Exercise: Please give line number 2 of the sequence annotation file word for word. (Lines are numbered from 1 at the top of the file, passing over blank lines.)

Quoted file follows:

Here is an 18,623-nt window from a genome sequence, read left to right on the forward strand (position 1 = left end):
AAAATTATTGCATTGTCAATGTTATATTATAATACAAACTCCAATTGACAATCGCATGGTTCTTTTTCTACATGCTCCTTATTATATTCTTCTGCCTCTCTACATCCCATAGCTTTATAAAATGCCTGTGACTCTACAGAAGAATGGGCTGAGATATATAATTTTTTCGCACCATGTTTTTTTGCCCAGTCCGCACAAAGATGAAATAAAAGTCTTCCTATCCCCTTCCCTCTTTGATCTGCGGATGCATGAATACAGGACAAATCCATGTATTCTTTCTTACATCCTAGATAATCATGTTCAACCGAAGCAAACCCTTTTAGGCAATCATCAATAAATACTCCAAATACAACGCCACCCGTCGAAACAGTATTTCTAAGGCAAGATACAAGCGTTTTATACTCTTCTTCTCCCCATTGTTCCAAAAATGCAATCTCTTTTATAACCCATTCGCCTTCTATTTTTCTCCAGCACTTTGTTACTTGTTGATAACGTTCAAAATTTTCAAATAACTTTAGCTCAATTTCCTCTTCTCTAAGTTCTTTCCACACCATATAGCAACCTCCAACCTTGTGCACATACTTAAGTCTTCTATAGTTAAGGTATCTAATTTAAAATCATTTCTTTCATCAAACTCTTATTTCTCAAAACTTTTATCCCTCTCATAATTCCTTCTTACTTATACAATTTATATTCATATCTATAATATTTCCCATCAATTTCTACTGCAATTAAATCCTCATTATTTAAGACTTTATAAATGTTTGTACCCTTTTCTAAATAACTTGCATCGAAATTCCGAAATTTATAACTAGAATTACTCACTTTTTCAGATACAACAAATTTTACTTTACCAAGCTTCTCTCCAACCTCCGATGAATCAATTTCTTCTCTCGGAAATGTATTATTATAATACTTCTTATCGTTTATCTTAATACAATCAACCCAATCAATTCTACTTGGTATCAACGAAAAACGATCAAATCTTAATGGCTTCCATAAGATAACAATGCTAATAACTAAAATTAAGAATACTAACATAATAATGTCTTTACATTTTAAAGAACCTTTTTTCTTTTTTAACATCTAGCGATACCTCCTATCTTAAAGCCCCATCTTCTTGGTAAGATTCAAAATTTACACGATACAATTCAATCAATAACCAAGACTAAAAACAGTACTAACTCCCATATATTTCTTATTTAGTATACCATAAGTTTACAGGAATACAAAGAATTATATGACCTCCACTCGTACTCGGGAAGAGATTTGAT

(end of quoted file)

AAAATTATTGCATTGTCAATGTTATATTATAATACAAACTCCAATTGACAATCGCATGGTTCTTTTTCTACATGCTCCTTATTATATTCTTCTGCCTCTCTACATCCCATAGCTTTATAAAATGCCTGTGACTCTACAGAAGAATGGGCTGAGATATATAATTTTTTCGCACCATGTTTTTTTGCCCAGTCCGCACAAAGATGAAATAAAAGTCTTCCTATCCCCTTCCCTCTTTGATCTGCGGATGCATGAATACAGGACAAATCCATGTATTCTTTCTTACATCCTAGATAATCATGTTCAACCGAAGCAAACCCTTTTAGGCAATCATCAATAAATACTCCAAATACAACGCCACCCGTCGAAACAGTATTTCTAAGGCAAGATACAAGCGTTTTATACTCTTCTTCTCCCCATTGTTCCAAAAATGCAATCTCTTTTATAACCCATTCGCCTTCTATTTTTCTCCAGCACTTTGTTACTTGTTGATAACGTTCAAAATTTTCAAATAACTTTAGCTCAATTTCCTCTTCTCTAAGTTCTTTCCACACCATATAGCAACCTCCAACCTTGTGCACATACTTAAGTCTTCTATAGTTAAGGTATCTAATTTAAAATCATTTCTTTCATCAAACTCTTATTTCTCAAAACTTTTATCCCTCTCATAATTCCTTCTTACTTATACAATTTATATTCATATCTATAATATTTCCCATCAATTTCTACTGCAATTAAATCCTCATTATTTAAGACTTTATAAATGTTTGTACCCTTTTCTAAATAACTTGCATCGAAATTCCGAAATTTATAACTAGAATTACTCACTTTTTCAGATACAACAAATTTTACTTTACCAAGCTTCTCTCCAACCTCCGATGAATCAATTTCTTCTCTCGGAAATGTATTATTATAATACTTCTTATCGTTTATCTTAATACAATCAACCCAATCAATTCTACTTGGTATCAACGAAAAACGATCAAATCTTAATGGCTTCCATAAGATAACAATGCTAATAACTAAAATTAAGAATACTAACATAATAATGTCTTTACATTTTAAAGAACCTTTTTTCTTTTTTAACATCTAGCGATACCTCCTATCTTAAAGCCCCATCTTCTTGGTAAGATTCAAAATTTACACGATACAATTCAATCAATAACCAAGACTAAAAACAGTACTAACTCCCATATATTTCTTATTTAGTATACCATAAGTTTACAGGAATACAAAGAATTATATGACCTCCACTCGTACTCGGGAAGAGATTTGAT